Sanitation programme on the cards

Kathmandu, October 4:

UNICEF and government bodies are working together to develop an Annual National Sanitation Investment and Delivery Plan to mark the International Year of Sanitation 2008.

As the year 2008 is being celebrated worldwide as International Year of Sanitation with emphasis on water, health and sanitation, the government is going to design a series of activities for the year.

“Development of an Annual Deliver Plan will be a major achievement, if we could finally make it in time,” Namaste Lal Shrestha, a programme officer of the UNICEF Nepal, told this daily.

A National Sanitation Steering Committee is being formed under the leadership of director-general of Department of Water Supply and Sanitation, which will be served by UNICEF Nepal as secretary. The committee will take initiatives to develop programmes and implement them by joining hands with other agents.

UNICEF has developed a draft of programmes for the year and a meeting for the proposed programmes will be held next week.

“We will pile pressure on the government to develop a strong mechanism to prohibit open defecation and also to provide soap all over the country at uniform price,” he said.

Citing the draft, he said that co-ordination, communication and cooperation for the uniformity and information will be developed and the committee will also strengthen district sanitation sections to organise the district-level orientation.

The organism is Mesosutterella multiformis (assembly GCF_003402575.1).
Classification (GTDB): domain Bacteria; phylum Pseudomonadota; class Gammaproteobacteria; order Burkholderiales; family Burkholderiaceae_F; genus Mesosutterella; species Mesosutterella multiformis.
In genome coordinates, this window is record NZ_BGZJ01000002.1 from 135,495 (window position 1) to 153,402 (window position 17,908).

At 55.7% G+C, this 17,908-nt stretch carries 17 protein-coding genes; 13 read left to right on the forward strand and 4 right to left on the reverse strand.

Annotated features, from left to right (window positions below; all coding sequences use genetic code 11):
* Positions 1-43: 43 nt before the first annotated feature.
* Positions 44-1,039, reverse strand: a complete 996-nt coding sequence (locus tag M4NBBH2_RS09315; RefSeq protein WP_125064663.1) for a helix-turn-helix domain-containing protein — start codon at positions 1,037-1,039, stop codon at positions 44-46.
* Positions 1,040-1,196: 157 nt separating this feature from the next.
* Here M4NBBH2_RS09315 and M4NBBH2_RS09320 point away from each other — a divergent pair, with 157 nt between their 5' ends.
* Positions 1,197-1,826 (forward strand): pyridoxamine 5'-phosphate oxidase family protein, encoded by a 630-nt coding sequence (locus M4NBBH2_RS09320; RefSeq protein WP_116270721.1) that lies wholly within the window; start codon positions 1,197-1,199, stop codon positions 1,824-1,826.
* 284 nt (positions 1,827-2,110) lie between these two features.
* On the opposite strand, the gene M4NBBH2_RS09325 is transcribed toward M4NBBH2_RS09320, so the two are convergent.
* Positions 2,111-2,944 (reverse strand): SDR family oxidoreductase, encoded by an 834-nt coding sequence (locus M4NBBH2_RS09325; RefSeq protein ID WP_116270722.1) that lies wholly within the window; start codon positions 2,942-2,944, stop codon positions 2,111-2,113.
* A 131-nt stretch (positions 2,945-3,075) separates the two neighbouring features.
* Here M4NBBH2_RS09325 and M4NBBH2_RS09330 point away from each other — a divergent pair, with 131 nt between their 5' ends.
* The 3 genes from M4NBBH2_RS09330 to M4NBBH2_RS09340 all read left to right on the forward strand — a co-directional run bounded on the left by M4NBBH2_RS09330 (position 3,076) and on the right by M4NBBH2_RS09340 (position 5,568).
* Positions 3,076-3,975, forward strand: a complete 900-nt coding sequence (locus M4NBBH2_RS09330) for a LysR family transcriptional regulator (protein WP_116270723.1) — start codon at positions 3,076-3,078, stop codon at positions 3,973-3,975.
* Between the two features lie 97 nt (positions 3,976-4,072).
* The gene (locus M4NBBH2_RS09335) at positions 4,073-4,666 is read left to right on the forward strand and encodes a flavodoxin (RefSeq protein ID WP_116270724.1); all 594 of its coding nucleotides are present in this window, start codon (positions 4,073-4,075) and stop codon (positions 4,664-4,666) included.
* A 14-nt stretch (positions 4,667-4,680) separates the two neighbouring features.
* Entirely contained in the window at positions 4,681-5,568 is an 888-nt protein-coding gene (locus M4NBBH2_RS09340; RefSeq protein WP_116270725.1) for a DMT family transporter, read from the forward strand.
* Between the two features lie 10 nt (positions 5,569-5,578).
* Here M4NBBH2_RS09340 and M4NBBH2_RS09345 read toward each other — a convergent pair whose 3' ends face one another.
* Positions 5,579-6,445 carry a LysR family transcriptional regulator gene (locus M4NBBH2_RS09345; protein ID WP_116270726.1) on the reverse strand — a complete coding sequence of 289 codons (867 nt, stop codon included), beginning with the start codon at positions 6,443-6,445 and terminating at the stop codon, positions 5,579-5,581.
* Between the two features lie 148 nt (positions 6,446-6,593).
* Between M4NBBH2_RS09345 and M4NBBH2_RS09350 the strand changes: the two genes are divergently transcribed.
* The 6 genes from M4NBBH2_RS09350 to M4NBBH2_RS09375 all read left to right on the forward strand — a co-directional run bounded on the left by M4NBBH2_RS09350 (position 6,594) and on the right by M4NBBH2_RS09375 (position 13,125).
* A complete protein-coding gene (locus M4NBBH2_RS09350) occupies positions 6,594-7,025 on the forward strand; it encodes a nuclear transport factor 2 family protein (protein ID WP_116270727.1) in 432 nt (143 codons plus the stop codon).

“We will promote building of 5 to 50 latrines every day in each district. This will lead to the construction of 1,825 to 18,250 latrines in a day in a district,” he said.

In general, it will increase awareness and commitment from actors at all levels, both inside and outside the sector and help achieve the Millennium Development Goal on sanitation and Government Goals.

To attend the objectives, the committee will mobilise government bodies from the national to the local level, existing alliances and financial institutions.

The committee aims to encourage demand-driven sustainable and indigenous solutions, and informed choices by recognising the importance of working with practitioners and communities.

Nepal is planning to put special emphasis on sanitation as a recent report on sanitation in South Asia has pointed out that Nepal stands on the lowest among South Asian countries in terms of access to latrine. Despite the efforts and programmes of the government as well as other development agencies, the access to latrine of Nepali people is only 46 per cent, which is the lowest among the South Asian countries. The Maldives and Sri Lanka stand with over 90 per cent access to latrine, while Bhutan has 85 per cent access.